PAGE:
Overall, the most frequently mentioned motive among all groups of participants was to gain knowledge. Additionally, two themes emerged: environment-related motives and non-environment-related motives. All groups indicated they selected SO programs to gain professional development in the area of environment and sustainability, however their motives varied. Graduate non-teachers indicated they chose SO programs specifically for environmental career-related motives, while the other groups did not. The motive to gain PD as an environmental educator was highest among graduate in-service teachers.
The study found that graduate non-teachers had higher EL than both undergraduate and graduate teaching participants. Although undergraduate pre-service teachers had the lowest subjective knowledge (knowledge of environmental topics), graduate in-service teachers had the lowest objective knowledge (ability to give an in-depth explanation of environmental topics) of environmental issues. Overall, graduate in-service teachers reported a lower level of environmental knowledge when compared to both the other groups of participants.
The researchers hypothesized that the main focus of teaching programs is on pedagogical practices among teachers, rather than environmental knowledge. Although undergraduate pre-service teachers reported higher levels of EL, the majority of graduate in-service teachers indicated low levels of EL. This finding led researchers to believe undergraduate teaching programs are not emphasizing environmental knowledge in their programming.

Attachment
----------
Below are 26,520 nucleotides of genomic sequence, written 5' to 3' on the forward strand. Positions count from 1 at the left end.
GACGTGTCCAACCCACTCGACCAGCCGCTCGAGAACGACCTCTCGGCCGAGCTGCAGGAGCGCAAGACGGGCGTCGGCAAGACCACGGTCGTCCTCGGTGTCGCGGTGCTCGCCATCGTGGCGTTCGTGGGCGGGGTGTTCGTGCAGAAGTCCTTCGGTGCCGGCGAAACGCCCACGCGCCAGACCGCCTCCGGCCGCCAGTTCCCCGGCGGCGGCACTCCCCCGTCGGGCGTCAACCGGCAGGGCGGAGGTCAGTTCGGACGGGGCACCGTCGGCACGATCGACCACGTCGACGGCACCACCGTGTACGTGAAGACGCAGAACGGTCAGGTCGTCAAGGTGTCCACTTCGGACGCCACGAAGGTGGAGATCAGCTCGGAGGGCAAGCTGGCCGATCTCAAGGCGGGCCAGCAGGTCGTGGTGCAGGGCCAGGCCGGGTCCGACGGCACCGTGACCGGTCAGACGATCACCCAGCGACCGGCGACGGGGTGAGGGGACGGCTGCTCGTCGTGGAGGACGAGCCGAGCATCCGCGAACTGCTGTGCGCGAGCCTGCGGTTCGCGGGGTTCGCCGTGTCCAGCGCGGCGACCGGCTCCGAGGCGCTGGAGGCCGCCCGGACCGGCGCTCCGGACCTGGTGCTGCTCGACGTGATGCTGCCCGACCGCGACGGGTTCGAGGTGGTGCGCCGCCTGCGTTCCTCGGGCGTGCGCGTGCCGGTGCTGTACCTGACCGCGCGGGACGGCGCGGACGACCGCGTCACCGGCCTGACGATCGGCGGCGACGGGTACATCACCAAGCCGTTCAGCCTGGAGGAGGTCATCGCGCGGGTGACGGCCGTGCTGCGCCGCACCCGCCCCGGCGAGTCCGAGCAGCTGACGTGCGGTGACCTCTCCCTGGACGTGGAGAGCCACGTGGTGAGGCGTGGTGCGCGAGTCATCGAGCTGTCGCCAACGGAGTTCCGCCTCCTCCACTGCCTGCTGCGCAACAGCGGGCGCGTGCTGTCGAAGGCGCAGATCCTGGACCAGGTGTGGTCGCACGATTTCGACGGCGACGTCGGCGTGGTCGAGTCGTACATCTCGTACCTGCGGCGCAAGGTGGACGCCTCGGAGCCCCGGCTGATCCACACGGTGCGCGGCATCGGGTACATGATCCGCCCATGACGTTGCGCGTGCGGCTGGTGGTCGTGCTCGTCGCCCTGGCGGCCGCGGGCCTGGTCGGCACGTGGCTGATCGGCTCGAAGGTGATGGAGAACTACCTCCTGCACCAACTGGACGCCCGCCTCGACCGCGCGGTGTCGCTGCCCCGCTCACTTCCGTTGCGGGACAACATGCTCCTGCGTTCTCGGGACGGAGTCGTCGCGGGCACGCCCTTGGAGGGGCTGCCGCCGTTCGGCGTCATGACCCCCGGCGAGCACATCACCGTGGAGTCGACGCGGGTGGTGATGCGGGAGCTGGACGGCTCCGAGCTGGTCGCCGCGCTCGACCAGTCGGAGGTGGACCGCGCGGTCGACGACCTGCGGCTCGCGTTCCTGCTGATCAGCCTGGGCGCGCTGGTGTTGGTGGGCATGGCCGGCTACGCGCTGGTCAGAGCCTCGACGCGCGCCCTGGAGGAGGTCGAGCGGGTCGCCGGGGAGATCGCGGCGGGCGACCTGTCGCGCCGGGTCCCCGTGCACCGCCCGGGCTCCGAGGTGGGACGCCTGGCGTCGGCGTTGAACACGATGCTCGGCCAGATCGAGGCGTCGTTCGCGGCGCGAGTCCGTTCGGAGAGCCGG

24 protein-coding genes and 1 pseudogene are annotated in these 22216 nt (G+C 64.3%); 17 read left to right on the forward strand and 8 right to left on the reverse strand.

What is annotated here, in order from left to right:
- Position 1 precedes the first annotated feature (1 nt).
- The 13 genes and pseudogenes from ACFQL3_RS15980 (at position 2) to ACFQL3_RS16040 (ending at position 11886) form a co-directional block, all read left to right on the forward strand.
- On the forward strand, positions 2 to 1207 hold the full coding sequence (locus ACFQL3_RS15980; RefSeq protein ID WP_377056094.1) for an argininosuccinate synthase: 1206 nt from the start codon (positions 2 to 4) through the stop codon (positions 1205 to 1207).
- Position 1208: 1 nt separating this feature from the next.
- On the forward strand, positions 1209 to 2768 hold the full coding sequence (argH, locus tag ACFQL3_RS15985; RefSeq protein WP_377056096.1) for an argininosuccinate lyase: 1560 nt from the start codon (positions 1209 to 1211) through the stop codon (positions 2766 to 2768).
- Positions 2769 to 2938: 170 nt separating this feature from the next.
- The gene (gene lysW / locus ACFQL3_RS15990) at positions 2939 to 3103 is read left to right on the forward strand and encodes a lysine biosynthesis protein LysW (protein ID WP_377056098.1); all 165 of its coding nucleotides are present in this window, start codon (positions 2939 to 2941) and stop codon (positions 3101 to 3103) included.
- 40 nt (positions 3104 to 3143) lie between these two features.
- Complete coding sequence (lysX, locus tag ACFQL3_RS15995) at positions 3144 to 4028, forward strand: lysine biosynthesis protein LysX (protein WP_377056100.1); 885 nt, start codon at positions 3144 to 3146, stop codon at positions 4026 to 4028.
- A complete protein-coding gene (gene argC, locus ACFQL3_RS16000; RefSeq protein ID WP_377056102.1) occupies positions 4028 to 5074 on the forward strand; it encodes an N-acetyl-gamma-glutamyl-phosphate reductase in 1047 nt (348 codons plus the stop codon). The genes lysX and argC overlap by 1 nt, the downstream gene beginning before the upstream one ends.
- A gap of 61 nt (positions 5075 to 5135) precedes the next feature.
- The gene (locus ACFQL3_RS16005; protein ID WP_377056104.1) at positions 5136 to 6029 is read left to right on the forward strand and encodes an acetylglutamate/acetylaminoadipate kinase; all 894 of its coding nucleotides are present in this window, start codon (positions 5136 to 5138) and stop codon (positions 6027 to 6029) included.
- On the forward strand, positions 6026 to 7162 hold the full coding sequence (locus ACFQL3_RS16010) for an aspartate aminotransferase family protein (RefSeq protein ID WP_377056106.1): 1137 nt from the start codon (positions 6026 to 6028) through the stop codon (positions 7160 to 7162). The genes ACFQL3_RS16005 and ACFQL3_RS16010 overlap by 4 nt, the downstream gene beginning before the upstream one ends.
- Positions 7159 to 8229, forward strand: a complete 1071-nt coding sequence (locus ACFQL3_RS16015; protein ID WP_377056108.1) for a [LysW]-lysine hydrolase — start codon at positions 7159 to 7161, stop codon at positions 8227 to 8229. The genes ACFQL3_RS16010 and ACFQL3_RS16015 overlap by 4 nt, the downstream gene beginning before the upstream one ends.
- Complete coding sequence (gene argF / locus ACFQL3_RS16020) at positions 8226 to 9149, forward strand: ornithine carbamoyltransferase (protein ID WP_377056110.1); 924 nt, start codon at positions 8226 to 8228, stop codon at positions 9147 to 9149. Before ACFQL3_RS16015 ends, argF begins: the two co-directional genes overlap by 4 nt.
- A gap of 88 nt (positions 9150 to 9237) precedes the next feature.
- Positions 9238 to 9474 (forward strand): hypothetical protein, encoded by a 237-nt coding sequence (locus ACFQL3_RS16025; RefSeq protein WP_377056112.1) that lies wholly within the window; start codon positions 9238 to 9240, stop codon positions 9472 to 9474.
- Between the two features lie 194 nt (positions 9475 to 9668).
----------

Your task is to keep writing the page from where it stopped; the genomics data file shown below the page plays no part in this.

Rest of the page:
The researchers noted that a limitation of this study was the exclusion of other relevant IHE programs in Israel, which could result in a lack of representation of the entire spectrum. Additionally, not including a fourth group of undergraduate non-teachers could have excluded an important group that may have had varying motives for their course selection. Lastly, another study undertaken in a different location or context would likely produce different results.
The researchers recommend that undergraduate teaching programs strengthen environmental-oriented coursework while continuing to emphasize the importance of pedagogical skills. In addition, the authors recommend that EE programs consider reviewing their instructor’s knowledge and understanding of topics to ensure that the program participants are receiving accurate information, which should result in increased EL. The researchers suggested increasing PD opportunities during graduate studies for non-teachers, such as exposing students to various environmental options in the workforce during their SO programming.
The Bottom Line
This study explored the motives behind teaching and non-teaching students’ selection of undergraduate and graduate environmental programs in Israel, and measured the participants environmental literacy at the start of their program. The authors found that undergraduate pre-service teachers and graduate non-teaching students sought to gain knowledge and environmental literacy, and hypothesized that undergraduate teaching programs did not sufficiently prepare teachers with environmental knowledge. The researchers recommended stronger environmental coursework during undergraduate teacher programs to complement the focus on pedagogical practices.